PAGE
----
The first thing to understand about water dowsing is that dowsers are impressed at their success in finding something that is almost everywhere. Even during surface droughts, the hydrogeology in most parts of the world is such that if you dig deep enough you’ll find water in an underground aquifer just about anywhere.
From a dowser’s perspective it’s easy to see why they claim success: Of course dowsers are convinced of their ability, since they often find water. No one can claim 100 percent accuracy — not even advanced geological analysis can do that. So the occasional wrong predictions are dismissed as normal human fallibility, while the successes are attributed to special water-finding abilities of the dowser or their equipment.
Dowsers and their clients aren’t thinking about water-finding from a statistical point of view; they are more interested in the seemingly mystical, supernatural powers exhibited by swinging pendulums and bobbing twigs.
There are thousands of sincere dowsers who proudly rattle off their success stories to friends, family, and potential clients. Science, however, proves its theories through repeated, well-designed scientifically controlled tests, not personal stories and anecdotes.
The question is not, “Can dowsers find water?” — for they (and anyone else) certainly can — but instead “Can dowsers find water with any better accuracy than random chance?”
A more challenging feat would be for dowsers to consistently locate places where water cannot be found; or to compare their water witching accuracy with a non-dowser who is just guessing; or even use a random-number generator to pick places to drill for water so there is some basis for comparison.
Dowsers have been scientifically tested many times over the years, and have performed no better than chance under controlled conditions. In 1986, for example, university physicists in Munich, Germany, received a $250,000 grant to conduct a large-scale study of water dowsing.
In a review of the study published in Skeptical Inquirer science magazine, J.T. Enright, a professor of behavioral physiology at Scripps Institution of Oceanography, notes that “It is difficult to imagine a set of experimental results that would represent a more persuasive disproof of the ability of dowsers to do what they claim. The experiments thus can and should be considered a decisive failure by the dowsers.”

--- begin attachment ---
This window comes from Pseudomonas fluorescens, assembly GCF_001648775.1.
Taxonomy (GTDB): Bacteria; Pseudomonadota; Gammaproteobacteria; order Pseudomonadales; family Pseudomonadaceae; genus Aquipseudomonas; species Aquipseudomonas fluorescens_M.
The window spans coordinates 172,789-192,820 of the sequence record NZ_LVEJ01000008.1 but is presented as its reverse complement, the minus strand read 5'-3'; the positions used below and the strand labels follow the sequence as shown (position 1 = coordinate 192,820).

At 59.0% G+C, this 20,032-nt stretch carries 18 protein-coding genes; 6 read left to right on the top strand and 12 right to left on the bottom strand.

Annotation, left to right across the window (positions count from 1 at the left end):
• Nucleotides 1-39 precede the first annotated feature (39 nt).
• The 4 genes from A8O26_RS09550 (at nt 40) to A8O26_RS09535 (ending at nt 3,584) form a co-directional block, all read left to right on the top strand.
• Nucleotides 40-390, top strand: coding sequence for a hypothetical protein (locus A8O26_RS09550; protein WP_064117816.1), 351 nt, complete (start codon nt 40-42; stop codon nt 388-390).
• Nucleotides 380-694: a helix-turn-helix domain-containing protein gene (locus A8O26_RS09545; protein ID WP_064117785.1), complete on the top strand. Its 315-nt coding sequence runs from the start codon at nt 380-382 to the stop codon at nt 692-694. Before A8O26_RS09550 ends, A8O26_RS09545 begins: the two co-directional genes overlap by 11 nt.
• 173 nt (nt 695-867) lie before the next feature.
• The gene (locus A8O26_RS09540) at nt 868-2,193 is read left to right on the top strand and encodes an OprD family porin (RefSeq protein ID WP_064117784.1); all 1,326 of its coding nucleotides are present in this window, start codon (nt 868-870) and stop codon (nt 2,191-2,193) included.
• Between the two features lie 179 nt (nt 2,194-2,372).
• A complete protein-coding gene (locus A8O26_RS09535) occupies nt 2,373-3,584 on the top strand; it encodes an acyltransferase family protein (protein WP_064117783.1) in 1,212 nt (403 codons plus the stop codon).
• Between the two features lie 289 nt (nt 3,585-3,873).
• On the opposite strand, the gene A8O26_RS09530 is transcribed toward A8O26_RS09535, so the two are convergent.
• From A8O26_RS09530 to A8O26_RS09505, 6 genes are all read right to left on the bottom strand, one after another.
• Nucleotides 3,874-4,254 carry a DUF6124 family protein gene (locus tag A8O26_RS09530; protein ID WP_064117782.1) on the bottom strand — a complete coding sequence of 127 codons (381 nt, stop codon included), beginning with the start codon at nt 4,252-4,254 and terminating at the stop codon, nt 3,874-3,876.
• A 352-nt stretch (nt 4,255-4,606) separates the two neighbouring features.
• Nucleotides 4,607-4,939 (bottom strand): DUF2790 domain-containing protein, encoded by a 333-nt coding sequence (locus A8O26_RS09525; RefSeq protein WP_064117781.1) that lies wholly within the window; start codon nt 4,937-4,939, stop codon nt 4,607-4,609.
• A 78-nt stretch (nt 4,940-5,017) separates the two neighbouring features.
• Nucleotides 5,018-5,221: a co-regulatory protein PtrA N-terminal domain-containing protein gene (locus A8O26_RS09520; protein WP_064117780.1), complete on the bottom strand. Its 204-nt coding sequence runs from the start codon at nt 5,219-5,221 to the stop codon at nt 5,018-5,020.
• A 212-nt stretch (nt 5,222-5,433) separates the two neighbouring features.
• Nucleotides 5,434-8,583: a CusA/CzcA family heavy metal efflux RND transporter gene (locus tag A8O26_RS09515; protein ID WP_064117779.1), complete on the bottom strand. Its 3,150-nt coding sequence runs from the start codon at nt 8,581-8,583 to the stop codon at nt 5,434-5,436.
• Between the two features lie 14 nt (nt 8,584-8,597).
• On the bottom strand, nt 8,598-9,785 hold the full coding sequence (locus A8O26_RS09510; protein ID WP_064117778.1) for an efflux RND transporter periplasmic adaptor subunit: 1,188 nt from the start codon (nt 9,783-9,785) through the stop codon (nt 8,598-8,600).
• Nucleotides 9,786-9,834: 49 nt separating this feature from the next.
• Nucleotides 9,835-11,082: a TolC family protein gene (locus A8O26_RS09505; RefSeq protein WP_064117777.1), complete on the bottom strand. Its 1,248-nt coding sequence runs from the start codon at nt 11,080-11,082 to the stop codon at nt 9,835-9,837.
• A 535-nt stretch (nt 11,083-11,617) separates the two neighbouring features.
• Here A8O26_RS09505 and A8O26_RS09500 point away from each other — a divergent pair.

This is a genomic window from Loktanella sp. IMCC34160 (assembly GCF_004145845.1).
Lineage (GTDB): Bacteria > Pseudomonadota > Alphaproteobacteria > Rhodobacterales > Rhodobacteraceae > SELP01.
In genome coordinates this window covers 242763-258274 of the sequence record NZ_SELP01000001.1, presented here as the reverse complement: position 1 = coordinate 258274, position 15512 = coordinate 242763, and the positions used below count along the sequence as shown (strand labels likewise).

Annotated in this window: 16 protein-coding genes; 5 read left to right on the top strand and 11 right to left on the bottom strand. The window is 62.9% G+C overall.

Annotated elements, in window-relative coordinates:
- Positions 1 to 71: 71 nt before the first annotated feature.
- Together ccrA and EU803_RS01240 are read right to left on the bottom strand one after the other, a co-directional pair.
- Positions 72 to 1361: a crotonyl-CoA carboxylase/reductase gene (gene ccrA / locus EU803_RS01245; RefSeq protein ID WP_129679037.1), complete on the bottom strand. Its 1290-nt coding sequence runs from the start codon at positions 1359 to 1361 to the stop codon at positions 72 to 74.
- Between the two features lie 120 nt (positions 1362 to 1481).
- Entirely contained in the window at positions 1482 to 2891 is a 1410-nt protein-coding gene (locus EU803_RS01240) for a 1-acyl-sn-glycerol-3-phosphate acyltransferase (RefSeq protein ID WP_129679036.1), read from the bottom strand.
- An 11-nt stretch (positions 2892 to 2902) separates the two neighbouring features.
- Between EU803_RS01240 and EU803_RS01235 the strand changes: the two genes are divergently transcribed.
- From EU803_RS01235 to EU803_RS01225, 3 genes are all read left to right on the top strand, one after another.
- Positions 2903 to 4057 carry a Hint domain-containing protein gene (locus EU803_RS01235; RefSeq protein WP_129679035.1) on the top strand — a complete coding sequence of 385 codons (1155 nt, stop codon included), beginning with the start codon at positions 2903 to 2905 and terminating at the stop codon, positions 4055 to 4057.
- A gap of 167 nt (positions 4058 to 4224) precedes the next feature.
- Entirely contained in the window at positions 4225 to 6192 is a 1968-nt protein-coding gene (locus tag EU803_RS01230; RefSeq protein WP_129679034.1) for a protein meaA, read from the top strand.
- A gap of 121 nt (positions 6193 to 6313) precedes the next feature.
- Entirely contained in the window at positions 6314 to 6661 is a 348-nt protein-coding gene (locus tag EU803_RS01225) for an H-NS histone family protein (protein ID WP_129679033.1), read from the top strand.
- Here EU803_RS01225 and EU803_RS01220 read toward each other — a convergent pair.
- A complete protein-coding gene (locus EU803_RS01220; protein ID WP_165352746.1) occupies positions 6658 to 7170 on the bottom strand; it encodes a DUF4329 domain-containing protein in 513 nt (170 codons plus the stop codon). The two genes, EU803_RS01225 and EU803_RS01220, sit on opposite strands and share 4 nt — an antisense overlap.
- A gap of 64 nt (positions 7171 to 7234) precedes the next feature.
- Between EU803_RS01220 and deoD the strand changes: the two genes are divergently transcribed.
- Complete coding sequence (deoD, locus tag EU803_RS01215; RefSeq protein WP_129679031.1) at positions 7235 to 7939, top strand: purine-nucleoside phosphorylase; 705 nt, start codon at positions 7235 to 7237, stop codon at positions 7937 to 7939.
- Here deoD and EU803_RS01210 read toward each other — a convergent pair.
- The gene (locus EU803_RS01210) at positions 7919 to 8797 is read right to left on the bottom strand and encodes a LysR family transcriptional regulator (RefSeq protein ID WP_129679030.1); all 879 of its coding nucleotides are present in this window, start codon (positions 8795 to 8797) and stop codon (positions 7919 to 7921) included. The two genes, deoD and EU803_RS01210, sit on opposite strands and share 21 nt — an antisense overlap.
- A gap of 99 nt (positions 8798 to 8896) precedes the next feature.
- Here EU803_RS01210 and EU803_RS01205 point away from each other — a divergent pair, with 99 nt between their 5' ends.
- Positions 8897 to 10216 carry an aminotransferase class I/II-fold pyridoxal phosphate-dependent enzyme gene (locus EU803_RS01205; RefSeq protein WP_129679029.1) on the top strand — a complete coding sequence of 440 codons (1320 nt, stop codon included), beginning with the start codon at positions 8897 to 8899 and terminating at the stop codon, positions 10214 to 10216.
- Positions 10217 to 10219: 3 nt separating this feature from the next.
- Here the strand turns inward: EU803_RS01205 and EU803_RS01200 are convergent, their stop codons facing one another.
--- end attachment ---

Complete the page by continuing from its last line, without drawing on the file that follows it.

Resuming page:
With some water dowsers charging hundreds of dollars in fees, landowners seeking water would do just as well to pick a convenient place to dig or drill and start there. They will probably find water, but even if they pay a dowser the worst-case scenario is wasted time and money.
A look at the history of dowsing reveals that centuries ago the consequences of bogus dowsing information was far more dire. In “The Book of Divination,” writer Ann Fiery notes that “Rhabdomancy was denounced as the work of the devil at various points in history, but it has been employed almost continuously in Europe since the Middle Ages… The French were… the chief innovators in its development as a policing tool.
In 1692, a peasant named Jacques Aymar used his divining rod to track down the murderers of a local wine merchant. His forked stick bobbed up and down dramatically at the murder site and then led Aymar through town, over the Rhone, and all the way up to Lyons, where he found a hunchback who confessed to taking part in the deed.”
This seems rather impressive, though Fiery neglects to mention that the hunchback, a boy of 19, “confessed” while being “broken on the wheel” — tortured to death by having his limbs broken and wrenched from his body. Despite the fact that a dowser likely implicated an innocent man based on no evidence at all other than a dipping dowsing stick, “Upon the publication of this detective story, judicial rhabdomancy became all the rage in France.”
Yes, there was a time in France when dowsing rods were used to decide a person’s innocence or guilt. While this was an extreme example, even today people put money and trust into mystical divination tools despite a lack of credible evidence they are valid.
Photo: A British farmer uses a hazel twig to attempt to find water on his land (1942). Credit: Imperial War Museums.